Licensed asbestos contractors are the only people who should check for and deal with asbestos in popcorn ceilings. Asbestos abatement professionals will have the proper tools, protective gear and training to handle asbestos-containing materials without risking the health of those living in the building. An ordinary face mask will not protect you from asbestos exposure. You need professional gear, as well as sealants to remove asbestos fibers without creating dangerous asbestos dust.
If you wish to remove your popcorn ceilings, an asbestos company will start by emptying the home of people and pets. All furniture will be removed from where the removal will take place to avoid contamination. Air conditioning systems will be turned off to prevent asbestos dust from being circulated throughout other parts of the house.
The asbestos professionals will build a containment area with covers to help contain asbestos debris. Then, they will remove the popcorn ceilings using protective clothing and the proper equipment to avoid exposure to asbestos. Finally, the company will bring the asbestos-containing materials to an official disposal site.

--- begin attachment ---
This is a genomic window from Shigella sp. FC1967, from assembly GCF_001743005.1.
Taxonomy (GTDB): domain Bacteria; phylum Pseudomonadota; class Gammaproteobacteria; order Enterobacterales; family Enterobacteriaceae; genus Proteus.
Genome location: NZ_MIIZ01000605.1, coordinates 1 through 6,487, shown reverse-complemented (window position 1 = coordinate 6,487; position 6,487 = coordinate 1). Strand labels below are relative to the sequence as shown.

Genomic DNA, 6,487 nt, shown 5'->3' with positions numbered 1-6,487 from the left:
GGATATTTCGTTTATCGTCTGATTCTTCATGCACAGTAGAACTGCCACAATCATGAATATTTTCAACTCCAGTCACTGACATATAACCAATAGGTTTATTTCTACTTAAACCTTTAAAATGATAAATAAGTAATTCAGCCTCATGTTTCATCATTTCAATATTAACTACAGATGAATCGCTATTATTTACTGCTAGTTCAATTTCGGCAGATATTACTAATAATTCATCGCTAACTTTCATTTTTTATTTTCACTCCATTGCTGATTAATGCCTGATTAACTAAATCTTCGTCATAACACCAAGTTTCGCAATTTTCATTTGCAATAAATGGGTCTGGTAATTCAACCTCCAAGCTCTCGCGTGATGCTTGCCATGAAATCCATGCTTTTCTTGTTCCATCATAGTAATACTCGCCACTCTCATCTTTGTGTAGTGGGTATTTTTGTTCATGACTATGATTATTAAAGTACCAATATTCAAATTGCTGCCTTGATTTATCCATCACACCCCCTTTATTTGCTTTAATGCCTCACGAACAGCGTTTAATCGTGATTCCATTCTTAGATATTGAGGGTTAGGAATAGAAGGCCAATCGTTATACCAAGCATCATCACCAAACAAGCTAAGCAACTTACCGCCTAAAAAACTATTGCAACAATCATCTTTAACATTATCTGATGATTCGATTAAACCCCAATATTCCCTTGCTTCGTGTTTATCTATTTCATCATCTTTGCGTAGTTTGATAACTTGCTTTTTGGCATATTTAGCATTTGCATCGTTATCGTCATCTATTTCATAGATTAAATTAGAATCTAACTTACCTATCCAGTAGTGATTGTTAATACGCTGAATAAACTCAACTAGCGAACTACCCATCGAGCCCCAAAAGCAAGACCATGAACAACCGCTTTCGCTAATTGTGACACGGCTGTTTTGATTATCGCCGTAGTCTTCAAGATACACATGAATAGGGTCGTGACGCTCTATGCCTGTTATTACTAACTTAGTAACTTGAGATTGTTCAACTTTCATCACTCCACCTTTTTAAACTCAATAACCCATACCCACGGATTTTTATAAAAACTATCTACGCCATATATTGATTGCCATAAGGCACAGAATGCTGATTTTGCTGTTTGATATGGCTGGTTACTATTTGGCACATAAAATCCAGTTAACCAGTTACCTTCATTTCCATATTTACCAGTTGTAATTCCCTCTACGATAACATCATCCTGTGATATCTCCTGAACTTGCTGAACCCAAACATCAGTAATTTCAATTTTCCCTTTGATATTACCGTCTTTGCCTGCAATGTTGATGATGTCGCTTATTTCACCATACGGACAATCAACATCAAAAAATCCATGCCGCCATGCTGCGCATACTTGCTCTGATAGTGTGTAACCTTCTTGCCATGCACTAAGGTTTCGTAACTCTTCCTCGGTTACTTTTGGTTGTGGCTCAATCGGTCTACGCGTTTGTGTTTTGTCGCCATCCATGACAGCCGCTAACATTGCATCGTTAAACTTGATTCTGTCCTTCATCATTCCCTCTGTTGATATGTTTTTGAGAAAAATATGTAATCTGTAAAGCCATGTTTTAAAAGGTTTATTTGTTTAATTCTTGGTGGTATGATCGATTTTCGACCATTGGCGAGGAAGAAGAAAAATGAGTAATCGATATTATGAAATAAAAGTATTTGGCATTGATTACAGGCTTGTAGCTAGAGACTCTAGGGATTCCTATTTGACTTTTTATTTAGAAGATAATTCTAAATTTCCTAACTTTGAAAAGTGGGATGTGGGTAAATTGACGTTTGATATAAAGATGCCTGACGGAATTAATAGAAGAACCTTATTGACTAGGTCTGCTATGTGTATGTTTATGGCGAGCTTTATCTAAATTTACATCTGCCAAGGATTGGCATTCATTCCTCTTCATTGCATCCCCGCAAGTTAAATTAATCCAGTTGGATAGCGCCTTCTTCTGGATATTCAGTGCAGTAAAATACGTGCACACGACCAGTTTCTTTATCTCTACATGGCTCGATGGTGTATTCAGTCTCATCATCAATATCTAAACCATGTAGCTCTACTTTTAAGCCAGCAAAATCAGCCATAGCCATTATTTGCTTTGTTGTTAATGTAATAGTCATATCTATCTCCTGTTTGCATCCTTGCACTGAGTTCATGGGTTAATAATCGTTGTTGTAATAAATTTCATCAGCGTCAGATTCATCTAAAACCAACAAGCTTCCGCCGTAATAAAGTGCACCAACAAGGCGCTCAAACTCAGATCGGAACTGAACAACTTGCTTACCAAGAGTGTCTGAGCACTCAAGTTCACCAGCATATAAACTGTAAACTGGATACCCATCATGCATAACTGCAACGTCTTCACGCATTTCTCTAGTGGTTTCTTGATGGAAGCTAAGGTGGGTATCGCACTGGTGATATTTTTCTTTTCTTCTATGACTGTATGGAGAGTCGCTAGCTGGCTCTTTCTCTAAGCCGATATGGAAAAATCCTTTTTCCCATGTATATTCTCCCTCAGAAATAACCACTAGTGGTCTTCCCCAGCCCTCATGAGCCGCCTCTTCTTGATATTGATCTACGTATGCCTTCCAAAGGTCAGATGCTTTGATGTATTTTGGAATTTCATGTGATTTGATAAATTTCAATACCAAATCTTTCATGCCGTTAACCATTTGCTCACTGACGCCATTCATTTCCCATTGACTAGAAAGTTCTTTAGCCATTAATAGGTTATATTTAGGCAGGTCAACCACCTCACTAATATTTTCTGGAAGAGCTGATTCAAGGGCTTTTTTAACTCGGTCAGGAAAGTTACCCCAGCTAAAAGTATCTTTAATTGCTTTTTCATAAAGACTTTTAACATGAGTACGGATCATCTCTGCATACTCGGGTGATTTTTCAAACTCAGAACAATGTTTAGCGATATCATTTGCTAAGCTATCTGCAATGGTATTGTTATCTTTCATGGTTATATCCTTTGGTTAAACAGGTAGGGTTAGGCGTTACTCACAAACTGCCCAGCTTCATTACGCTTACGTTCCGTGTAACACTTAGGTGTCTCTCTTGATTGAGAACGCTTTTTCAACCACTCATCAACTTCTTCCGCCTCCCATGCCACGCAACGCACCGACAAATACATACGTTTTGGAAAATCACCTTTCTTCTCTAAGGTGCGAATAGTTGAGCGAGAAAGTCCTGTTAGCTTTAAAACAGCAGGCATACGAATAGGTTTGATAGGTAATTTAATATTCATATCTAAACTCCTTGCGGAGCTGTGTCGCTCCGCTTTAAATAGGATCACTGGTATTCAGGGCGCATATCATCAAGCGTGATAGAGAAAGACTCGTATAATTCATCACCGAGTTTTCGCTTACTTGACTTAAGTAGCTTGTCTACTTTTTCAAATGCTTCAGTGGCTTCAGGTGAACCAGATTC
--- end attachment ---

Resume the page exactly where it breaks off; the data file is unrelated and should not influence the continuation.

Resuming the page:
Exposed to Asbestos From Popcorn Ceilings? Help Is Available
If you have been diagnosed with an illness caused by exposure to asbestos and were around popcorn ceilings at any time in your life, you may have grounds to file a lawsuit.
Holding someone responsible for the contaminated ceilings that caused your disease could help you and your family move forward with the answers and financial compensation that you need.
Find out if you have grounds for an individual lawsuit, product liability claim, workers’ compensation claim, asbestos trust fund claim or another type of legal action for contaminated popcorn ceilings by consulting with an attorney. The team of asbestos lawyers at Bailey & Glasser, LLP have years of experience representing clients nationwide in asbestos and mesothelioma claims. We can help you understand and preserve your rights as a victim of asbestos exposure from popcorn ceilings. Learn more when you call (866) 871-7971.